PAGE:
Sunday, 24 April 2016

A brilliant day part 2, up in the mountains

After a fine morning seeing my sculptures patinated, I was taken out into the middle of nowhere.  I didn't think the day could get any better but I had the best ever tour guide, Fabricio, who decided that I needed to see more of this beautiful place before I have to leave. He knows these mountains, inside the hundreds of miles of caves and out all across the tops too, like the back of his hand. The weather was stunning, glorious sunshine and clear so we had superb views. 

A view across to the quarry where Michelangelo got his stone, now the skyline is protected and it is not permitted to cut the tops down flat like they were then. Carara is on the other side, we could hear some quarrying but it was muted

Looking the other way

 Moving on, we went through forest to a valley between the heights; Fabricio striding out across the summer pastures, I was reminded of my childhood reading Heidi. There were no roads, no tarmac for miles and it was so quiet! No traffic or aircraft. A woodpecker pounding away in the distance, a cuckoo possibly and lots of other bird song

 old terracing for vegetables

 a church in the middle of the pastures, we passed very dozy cows with huge horns to get here, I think they were thinking a la Noel Coward 'Mad dogs and Englishmen', it was a very warm day.


 A small town still being renovated after a devastating mud slide 20 years ago

Finally after a small hike through some undergrowth, we found this, an amazing waterfall that Disney would have proud of, 

 and yes I slipped but only had wet feet. Thank you Fabry, for a wonderful day

A brilliant day part 1, patination

This week has been excellent, my sculptures, which have been impossible to photograph properly while they are in black wax have finally begun to reach the patination room. They have been transformed from wax to bronze, cleaned up and sandblasted. Bronze is a very labour intensive process and there are no shortcuts. However, .........
 The end results!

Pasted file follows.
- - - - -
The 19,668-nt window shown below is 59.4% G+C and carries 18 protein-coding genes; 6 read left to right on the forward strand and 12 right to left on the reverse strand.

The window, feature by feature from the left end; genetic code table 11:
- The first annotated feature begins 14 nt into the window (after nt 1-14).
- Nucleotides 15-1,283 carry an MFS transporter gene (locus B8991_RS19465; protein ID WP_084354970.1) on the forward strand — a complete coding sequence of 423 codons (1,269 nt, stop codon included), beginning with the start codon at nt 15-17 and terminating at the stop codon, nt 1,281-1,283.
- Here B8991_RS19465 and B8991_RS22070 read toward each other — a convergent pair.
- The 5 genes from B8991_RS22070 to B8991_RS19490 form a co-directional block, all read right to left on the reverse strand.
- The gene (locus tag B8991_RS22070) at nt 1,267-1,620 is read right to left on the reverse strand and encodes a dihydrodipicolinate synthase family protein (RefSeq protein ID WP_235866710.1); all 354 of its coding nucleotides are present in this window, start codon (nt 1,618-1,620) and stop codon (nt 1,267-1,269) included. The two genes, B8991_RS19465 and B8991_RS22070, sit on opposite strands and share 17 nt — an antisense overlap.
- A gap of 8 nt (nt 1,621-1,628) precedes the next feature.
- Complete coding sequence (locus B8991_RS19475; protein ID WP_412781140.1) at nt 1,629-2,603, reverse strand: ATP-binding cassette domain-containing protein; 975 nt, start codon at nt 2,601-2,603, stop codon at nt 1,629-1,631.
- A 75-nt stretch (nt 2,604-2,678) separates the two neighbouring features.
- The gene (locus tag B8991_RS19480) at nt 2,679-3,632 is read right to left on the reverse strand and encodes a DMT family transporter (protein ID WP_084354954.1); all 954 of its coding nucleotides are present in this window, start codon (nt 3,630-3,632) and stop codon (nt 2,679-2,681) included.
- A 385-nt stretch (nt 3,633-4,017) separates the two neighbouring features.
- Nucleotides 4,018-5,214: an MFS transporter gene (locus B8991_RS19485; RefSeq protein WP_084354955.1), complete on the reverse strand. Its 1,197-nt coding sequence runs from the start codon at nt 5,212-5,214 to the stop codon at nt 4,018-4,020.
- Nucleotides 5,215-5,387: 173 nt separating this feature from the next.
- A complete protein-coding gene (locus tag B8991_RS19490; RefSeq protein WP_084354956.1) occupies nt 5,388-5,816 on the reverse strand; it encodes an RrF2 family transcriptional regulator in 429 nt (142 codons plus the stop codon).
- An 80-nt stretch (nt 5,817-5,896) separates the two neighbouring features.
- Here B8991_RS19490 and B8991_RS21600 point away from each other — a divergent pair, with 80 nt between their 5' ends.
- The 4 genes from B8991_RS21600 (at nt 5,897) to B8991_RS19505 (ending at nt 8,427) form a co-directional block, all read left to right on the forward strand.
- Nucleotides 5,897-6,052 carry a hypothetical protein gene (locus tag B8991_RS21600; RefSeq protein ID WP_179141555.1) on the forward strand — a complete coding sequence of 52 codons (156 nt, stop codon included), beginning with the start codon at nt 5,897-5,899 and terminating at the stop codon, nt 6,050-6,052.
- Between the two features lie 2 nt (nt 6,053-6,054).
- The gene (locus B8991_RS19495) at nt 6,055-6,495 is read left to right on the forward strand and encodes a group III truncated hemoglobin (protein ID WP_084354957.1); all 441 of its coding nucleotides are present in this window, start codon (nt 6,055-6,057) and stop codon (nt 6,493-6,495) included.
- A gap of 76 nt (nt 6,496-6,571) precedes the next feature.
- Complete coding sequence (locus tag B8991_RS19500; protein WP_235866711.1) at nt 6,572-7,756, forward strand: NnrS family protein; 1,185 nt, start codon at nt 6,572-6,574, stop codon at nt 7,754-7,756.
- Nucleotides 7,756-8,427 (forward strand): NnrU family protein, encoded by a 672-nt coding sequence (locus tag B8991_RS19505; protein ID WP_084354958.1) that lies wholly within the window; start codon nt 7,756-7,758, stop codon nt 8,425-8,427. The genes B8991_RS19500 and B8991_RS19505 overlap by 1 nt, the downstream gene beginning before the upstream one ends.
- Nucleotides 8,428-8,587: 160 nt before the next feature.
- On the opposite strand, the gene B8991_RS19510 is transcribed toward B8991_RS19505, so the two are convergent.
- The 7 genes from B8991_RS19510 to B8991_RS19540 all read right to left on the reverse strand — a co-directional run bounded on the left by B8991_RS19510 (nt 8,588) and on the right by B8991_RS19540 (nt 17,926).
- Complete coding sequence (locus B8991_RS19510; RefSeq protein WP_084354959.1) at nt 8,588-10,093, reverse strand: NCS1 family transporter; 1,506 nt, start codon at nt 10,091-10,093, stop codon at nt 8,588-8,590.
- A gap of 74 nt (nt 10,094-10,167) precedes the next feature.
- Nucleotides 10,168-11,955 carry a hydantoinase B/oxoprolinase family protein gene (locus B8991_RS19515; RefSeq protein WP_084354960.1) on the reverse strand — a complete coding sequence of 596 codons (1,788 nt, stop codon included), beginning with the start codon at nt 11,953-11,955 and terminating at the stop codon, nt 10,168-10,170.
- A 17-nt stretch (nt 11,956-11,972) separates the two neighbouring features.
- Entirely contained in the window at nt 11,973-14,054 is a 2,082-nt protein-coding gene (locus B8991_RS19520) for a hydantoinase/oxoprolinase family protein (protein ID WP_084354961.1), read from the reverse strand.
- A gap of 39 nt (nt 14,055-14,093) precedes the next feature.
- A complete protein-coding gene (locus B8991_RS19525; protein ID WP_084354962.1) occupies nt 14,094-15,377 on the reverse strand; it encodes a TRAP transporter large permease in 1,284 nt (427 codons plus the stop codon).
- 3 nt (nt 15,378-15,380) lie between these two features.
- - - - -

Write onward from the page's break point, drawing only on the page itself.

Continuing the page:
and how they got there........


  patination in progress with Michela

Monday, 11 April 2016

fun times with a pantograph

I am spending the next few days away from the foundry learning how to enlarge a sculpture using a pantograph - oh yes I am. This has been fantastic. Setting up-

 an armature

 difficult to see but small black sculpture to be enlarged and looking out across the studio

 view from the doorway looking up into the mountains behind pietrasanta

 and the resident geese who kept tapping on the door. All this to Bach cello suite, Tchaikovsky and some Latin jazz, and no Bee Gees whatsoever

Sunday, 10 April 2016


Florence is sublime, I spent the day in the Piazza del Duomo and although this is not far from the station, I walked ALL day! not only did my feet ache, I had a crick in my neck from looking up. It is so well worth the aching feet and the jaw dropping constantly. In the Baptistry, glorious 

In the Brunelleschi chapel with some gruesome images of hell, not in evidence here, I thought they would be X rated today

the stairs going over the roof to the cupola - not for the faint hearted and there was no lift! It was even worse coming down
looking up 

                                     looking in

Archaeological markers in the ceiling

looking out

and another glorious view, this one over the Med

vespers and more vespas

Some of the Reliquaries in Florence containing bits of bodies, there was a lot of bling. There was the most sublime church music playing in each venue all day

and more vespa's in the market, no music here though

Saturday, 2 April 2016

more shells

This is the shell ceiling of the 'Tribuna' room in the Uffizi Gallery. Designed by Beranardo Buontalenti  for Francesco I de’ Medici in 1584 to display  paintings and sculptures  of the Medici collection, there are a total of 6 000 shells of pinctada margaritifera - 650 mother of pearl shell in each of the 8 sections, I did not count them.

 plaster Venus

 the incredible Botticelli  Venus

 and in a shop window on my way back to the station